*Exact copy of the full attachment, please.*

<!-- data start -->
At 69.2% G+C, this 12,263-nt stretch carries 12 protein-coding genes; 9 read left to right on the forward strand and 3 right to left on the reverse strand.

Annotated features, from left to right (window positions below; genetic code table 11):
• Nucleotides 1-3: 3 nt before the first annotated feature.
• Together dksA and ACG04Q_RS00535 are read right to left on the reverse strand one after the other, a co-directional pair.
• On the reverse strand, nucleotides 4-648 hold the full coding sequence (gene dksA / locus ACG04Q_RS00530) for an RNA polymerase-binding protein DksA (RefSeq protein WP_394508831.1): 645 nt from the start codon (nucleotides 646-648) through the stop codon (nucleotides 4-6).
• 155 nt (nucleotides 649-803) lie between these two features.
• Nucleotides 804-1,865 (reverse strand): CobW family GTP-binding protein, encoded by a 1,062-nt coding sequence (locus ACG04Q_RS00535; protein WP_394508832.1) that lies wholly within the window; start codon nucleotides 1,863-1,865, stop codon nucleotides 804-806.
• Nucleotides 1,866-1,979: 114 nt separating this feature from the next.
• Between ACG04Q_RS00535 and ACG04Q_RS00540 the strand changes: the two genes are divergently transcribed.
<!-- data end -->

At 69.2% G+C, this 12,263-nt stretch carries 12 protein-coding genes; 9 read left to right on the forward strand and 3 right to left on the reverse strand.

Annotated features, from left to right (window positions below; genetic code table 11):
• Nucleotides 1-3: 3 nt before the first annotated feature.
• Together dksA and ACG04Q_RS00535 are read right to left on the reverse strand one after the other, a co-directional pair.
• On the reverse strand, nucleotides 4-648 hold the full coding sequence (gene dksA / locus ACG04Q_RS00530) for an RNA polymerase-binding protein DksA (RefSeq protein WP_394508831.1): 645 nt from the start codon (nucleotides 646-648) through the stop codon (nucleotides 4-6).
• 155 nt (nucleotides 649-803) lie between these two features.
• Nucleotides 804-1,865 (reverse strand): CobW family GTP-binding protein, encoded by a 1,062-nt coding sequence (locus ACG04Q_RS00535; protein WP_394508832.1) that lies wholly within the window; start codon nucleotides 1,863-1,865, stop codon nucleotides 804-806.
• Nucleotides 1,866-1,979: 114 nt separating this feature from the next.
• Between ACG04Q_RS00535 and ACG04Q_RS00540 the strand changes: the two genes are divergently transcribed.